Search Images Maps Play YouTube News Gmail Drive More »
Sign in
Screen reader users: click this link for accessible mode. Accessible mode has the same essential features but works better with your reader.

Patents

  1. Advanced Patent Search
Publication numberUS5739578 A
Publication typeGrant
Application numberUS 08/800,376
Publication dateApr 14, 1998
Filing dateFeb 14, 1997
Priority dateFeb 15, 1996
Fee statusLapsed
Publication number08800376, 800376, US 5739578 A, US 5739578A, US-A-5739578, US5739578 A, US5739578A
InventorsNorio Goto
Original AssigneeNec Corporation
Export CitationBiBTeX, EndNote, RefMan
External Links: USPTO, USPTO Assignment, Espacenet
High power transistor with contact plugs extended from collectors through a substrate to have ends connected together in an indent in the substrate
US 5739578 A
Abstract
A high power bipolar transistor comprises stacks of emitter, base, and collector regions and an emitter and a base connection on an obverse surface of a semiconductor substrate, and a via-hole member through the substrate between a selected one of the emitter and the base connections. A ground connection is formed on a reverse surface of the substrate. A high power bipolar transistor comprises a collector connection on a bottom surface of a semiconductor sheet having a level different from the reverse surface and a plurality of contact plugs formed through the semiconductor sheet between the collector connection and the collector regions, respectively. Preferably, the contact plugs are formed simultaneously with the via-hole member.
Images(4)
Previous page
Next page
Claims(4)
What is claimed is:
1. A high power bipolar transistor comprising:
a semiconductor substrate having an obverse surface and a reverse surface;
a plurality of bipolar transistor fingers on said obverse surface and a ground connection on said reverse surface, each transistor finger including an emitter electrode, a base electrode, and a collector electrode;
an emitter connection and a base connection connected, respectively, to the emitter electrodes and the base electrodes of said transistor fingers;
a via-hole member extending through said semiconductor substrate between said ground connection and one of said emitter and said base connections;
an indent formed in said semiconductor substrate from said reverse surface, said indent forming a bottom surface adjacent to the collector electrodes of said transistor fingers and leaving a substrate layer between said obverse and said bottom surface;
a plurality of contact plugs extending through said substrate layer to said collector electrodes, respectively; and
a collector connection connecting said contact plugs along said bottom surface.
2. A high power bipolar transistor as claimed in claim 1, wherein said one connection is said emitter connection.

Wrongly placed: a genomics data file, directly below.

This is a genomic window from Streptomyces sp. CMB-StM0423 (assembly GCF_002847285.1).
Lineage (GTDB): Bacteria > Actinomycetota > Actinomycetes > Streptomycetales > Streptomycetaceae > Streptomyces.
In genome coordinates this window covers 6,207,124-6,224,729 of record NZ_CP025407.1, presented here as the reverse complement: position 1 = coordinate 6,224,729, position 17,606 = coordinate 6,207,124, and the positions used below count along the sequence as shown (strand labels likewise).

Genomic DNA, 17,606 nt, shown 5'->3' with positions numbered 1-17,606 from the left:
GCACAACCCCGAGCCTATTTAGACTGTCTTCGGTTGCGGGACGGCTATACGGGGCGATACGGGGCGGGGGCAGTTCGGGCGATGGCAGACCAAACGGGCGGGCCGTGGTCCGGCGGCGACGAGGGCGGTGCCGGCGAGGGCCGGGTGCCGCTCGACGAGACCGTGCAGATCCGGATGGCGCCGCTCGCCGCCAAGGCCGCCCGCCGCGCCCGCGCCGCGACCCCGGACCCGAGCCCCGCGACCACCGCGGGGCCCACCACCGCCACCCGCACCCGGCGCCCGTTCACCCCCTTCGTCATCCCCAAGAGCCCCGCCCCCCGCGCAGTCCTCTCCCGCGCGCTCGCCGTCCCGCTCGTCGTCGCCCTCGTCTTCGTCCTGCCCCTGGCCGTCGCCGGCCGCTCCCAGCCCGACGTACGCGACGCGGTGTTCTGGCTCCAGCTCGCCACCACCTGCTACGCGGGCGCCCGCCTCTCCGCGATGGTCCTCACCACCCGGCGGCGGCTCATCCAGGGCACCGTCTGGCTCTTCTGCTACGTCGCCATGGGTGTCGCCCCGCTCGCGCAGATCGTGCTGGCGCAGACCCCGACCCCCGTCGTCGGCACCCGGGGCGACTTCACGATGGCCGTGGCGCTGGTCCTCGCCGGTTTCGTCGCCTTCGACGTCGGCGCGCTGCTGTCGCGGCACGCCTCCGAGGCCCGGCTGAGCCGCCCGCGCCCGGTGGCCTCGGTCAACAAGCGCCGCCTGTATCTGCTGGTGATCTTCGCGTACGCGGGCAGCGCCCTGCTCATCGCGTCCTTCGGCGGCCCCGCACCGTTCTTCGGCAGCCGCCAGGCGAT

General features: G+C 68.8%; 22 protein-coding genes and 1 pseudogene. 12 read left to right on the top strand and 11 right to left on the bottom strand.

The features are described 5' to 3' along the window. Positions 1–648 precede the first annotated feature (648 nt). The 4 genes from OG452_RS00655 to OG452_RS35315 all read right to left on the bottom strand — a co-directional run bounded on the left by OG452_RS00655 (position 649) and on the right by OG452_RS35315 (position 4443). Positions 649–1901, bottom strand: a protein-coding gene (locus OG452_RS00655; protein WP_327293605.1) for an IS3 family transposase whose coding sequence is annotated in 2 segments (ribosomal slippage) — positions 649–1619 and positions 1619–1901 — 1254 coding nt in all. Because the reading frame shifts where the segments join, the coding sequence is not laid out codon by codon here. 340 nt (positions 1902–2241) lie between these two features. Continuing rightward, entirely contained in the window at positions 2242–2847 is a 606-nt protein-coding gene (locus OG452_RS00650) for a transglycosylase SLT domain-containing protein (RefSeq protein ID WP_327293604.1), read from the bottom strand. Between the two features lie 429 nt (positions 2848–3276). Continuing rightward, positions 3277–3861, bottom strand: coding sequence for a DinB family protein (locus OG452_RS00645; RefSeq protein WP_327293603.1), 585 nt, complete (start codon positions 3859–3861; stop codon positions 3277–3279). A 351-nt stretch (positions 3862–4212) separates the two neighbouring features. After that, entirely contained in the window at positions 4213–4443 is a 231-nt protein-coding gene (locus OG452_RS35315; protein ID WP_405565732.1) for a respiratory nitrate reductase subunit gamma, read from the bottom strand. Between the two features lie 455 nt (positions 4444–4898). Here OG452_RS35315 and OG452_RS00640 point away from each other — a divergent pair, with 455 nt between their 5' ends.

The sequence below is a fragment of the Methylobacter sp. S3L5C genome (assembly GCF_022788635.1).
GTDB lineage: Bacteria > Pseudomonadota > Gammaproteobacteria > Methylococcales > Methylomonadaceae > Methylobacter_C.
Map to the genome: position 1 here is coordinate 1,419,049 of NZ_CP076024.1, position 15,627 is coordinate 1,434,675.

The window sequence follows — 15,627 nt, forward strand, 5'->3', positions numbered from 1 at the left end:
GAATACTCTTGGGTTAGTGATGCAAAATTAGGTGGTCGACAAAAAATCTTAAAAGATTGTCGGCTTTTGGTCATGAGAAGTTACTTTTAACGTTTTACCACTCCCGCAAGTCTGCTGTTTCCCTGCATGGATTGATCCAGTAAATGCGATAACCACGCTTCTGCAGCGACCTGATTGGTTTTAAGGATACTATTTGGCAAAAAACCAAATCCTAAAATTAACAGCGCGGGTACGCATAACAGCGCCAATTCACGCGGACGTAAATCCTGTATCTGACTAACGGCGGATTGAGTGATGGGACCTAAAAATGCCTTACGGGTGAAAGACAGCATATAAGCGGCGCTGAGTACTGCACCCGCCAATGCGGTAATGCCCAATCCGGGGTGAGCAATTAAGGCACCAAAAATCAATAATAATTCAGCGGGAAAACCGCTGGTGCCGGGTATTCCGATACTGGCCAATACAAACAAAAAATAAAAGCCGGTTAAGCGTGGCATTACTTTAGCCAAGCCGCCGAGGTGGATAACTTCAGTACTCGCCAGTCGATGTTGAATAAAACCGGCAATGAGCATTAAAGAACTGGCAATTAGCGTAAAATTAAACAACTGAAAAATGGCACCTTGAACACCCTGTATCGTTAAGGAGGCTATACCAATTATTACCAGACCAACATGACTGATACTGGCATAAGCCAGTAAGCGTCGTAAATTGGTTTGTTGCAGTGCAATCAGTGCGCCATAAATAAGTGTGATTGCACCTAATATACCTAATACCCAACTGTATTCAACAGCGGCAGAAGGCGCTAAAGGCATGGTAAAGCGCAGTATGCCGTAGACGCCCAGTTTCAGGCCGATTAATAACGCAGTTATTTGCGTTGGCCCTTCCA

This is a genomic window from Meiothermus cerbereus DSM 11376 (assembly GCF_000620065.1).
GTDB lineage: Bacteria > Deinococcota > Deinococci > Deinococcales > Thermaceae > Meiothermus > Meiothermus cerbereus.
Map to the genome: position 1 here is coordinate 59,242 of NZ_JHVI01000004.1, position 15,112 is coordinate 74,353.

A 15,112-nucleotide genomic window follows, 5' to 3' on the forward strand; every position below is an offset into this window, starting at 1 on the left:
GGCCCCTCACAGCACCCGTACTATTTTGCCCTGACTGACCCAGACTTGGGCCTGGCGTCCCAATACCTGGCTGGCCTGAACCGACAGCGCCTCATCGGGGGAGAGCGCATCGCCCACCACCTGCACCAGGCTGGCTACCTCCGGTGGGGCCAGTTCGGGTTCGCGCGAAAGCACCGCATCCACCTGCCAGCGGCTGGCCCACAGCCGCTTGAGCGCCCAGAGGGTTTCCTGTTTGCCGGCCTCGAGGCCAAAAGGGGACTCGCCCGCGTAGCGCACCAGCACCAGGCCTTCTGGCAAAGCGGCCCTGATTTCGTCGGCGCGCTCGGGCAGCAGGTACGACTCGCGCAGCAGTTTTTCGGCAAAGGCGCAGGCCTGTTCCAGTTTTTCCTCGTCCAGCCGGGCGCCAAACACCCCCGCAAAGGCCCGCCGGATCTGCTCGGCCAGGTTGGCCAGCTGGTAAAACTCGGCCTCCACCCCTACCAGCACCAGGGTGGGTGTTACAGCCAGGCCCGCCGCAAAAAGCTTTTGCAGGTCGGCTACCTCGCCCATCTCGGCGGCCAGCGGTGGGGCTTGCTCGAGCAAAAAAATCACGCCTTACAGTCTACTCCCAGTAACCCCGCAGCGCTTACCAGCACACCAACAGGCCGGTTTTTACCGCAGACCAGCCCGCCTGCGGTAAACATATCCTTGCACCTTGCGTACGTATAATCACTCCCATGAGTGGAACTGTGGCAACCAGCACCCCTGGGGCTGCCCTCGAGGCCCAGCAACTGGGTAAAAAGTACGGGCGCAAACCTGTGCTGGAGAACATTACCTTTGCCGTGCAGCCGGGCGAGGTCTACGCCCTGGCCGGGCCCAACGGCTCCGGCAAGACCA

3. A high power bipolar transistor as claimed in claim 1, wherein said one connection is said base connection.
4. A high power bipolar transistor comprising:
a semiconductor substrate having an obverse surface and a reverse surface;
a plurality of bipolar transistor fingers on the obverse surface and a ground connection on the reverse surface, each transistor finger including an emitter electrode, a base electrode, and a collector electrode;
an emitter connection and a base connection connected, respectively, to the emitter electrodes and the base electrodes of the transistor fingers;
a via-hole member extending through the semiconductor substrate between the ground connection and one of the emitter and the base connections;
an indent formed in the semiconductor substrate from the reverse surface, the indent forming a bottom surface adjacent to the collector electrodes of the transistor fingers and leaving a substrate layer between the obverse and the bottom surface;
a plurality of contact plugs extending through the substrate layer to the collector electrodes, respectively; and
a collector connection connecting the contact plugs along said bottom surface,
wherein the substrate layer is about a half as thick as the semiconductor substrate.
Description
BACKGROUND OF THE INVENTION

This invention relates to a high power bipolar transistor comprising a plurality of small power bipolar transistor fingers on a semiconductor substrate.

In the manner that will later be exemplified, each transistor finger comprises a stack of an emitter, a base, and a collector electrode or region. Either the emitter or the base electrode is grounded. The emitter or the base electrode will herein be called a selected electrode. In order to ground the selected electrodes of the transistor fingers, it is convenient to use a via-hole member. This via-hole technique is effective in reducing a grounding impedance and in putting the high power bipolar transistor into operation in a high frequency range.